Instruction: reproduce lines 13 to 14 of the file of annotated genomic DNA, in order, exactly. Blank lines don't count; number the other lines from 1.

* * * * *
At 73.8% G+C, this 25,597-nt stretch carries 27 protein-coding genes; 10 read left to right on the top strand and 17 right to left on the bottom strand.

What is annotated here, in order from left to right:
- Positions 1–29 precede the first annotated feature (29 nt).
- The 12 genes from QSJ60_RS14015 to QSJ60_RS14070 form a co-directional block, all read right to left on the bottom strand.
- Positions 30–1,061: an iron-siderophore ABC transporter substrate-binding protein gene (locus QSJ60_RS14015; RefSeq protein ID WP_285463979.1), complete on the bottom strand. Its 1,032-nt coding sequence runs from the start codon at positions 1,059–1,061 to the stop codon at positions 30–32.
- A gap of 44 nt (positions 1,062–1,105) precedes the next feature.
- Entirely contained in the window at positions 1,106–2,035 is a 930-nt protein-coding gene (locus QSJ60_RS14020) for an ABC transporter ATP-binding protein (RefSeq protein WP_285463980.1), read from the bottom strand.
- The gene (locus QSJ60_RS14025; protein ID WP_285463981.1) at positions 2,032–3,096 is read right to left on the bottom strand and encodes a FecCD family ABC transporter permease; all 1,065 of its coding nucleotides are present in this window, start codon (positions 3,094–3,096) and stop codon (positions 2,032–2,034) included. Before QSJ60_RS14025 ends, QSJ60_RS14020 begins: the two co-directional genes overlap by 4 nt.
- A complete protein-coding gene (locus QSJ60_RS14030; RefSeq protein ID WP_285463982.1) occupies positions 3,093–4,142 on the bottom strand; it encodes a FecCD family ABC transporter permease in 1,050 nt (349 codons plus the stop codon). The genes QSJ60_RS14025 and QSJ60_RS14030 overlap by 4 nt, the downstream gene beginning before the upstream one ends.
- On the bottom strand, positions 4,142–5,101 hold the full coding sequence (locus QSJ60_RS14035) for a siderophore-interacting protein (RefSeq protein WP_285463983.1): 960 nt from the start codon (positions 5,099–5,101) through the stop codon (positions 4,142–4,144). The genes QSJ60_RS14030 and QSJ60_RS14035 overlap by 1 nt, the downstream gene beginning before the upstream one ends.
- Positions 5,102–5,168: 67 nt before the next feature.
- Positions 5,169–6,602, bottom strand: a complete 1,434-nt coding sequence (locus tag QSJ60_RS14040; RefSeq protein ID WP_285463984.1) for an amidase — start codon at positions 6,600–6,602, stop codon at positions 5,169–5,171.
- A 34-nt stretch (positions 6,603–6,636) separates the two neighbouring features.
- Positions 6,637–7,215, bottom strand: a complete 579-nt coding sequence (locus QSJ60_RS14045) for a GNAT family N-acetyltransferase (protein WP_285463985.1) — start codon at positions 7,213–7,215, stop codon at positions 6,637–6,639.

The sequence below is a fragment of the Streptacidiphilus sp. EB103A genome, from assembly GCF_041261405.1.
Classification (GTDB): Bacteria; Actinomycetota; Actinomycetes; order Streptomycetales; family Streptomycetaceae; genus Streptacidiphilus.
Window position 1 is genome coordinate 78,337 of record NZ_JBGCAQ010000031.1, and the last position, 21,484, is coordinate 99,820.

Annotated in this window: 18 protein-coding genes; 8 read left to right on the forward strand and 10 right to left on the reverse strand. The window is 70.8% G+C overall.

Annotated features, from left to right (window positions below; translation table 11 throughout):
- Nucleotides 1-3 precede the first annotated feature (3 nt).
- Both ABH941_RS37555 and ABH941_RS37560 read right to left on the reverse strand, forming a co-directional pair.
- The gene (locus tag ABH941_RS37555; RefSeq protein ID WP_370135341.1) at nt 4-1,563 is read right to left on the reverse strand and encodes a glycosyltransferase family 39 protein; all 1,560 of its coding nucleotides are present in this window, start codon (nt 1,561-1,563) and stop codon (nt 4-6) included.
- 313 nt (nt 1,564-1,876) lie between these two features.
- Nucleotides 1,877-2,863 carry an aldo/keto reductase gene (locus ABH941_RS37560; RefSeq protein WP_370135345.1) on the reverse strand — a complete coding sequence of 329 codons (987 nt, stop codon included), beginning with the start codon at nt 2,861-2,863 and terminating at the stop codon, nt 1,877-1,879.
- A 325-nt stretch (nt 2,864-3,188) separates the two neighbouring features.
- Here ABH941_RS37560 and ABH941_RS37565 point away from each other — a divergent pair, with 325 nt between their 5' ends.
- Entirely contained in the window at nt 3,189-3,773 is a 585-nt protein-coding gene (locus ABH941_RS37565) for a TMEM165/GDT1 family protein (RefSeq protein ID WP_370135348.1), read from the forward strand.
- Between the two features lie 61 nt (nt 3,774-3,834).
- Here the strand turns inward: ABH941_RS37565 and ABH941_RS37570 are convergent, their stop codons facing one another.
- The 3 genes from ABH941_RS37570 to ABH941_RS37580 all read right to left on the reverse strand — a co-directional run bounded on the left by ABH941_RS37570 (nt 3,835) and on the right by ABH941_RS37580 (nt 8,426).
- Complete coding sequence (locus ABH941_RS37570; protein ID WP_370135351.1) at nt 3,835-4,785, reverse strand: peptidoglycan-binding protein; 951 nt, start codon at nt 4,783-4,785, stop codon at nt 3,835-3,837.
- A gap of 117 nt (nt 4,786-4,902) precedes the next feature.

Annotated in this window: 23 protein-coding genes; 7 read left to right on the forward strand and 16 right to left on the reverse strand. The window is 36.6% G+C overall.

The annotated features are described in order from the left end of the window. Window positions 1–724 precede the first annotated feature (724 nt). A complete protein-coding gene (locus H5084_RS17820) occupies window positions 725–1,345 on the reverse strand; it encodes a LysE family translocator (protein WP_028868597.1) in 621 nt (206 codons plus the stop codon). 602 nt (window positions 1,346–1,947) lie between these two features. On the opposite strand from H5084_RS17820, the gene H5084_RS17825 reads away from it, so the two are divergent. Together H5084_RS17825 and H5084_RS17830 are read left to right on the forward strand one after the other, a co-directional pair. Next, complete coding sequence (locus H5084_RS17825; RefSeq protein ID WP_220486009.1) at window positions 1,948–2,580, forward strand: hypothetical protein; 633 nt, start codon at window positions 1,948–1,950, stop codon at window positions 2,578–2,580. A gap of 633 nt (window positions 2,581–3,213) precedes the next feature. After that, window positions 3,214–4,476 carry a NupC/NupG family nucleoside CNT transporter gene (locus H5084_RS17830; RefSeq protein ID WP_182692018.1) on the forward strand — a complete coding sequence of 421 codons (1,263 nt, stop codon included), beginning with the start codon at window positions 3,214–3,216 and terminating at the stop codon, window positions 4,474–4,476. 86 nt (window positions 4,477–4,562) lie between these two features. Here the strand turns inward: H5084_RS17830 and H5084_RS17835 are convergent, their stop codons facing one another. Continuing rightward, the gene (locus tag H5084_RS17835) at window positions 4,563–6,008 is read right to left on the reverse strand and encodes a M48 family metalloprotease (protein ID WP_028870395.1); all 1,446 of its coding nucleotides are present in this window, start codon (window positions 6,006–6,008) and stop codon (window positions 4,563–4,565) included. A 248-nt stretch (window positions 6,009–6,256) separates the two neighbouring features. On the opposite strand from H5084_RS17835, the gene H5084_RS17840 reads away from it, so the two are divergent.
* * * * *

- A 34-nt stretch (positions 6,603–6,636) separates the two neighbouring features.
- Positions 6,637–7,215, bottom strand: a complete 579-nt coding sequence (locus QSJ60_RS14045) for a GNAT family N-acetyltransferase (protein WP_285463985.1) — start codon at positions 7,213–7,215, stop codon at positions 6,637–6,639.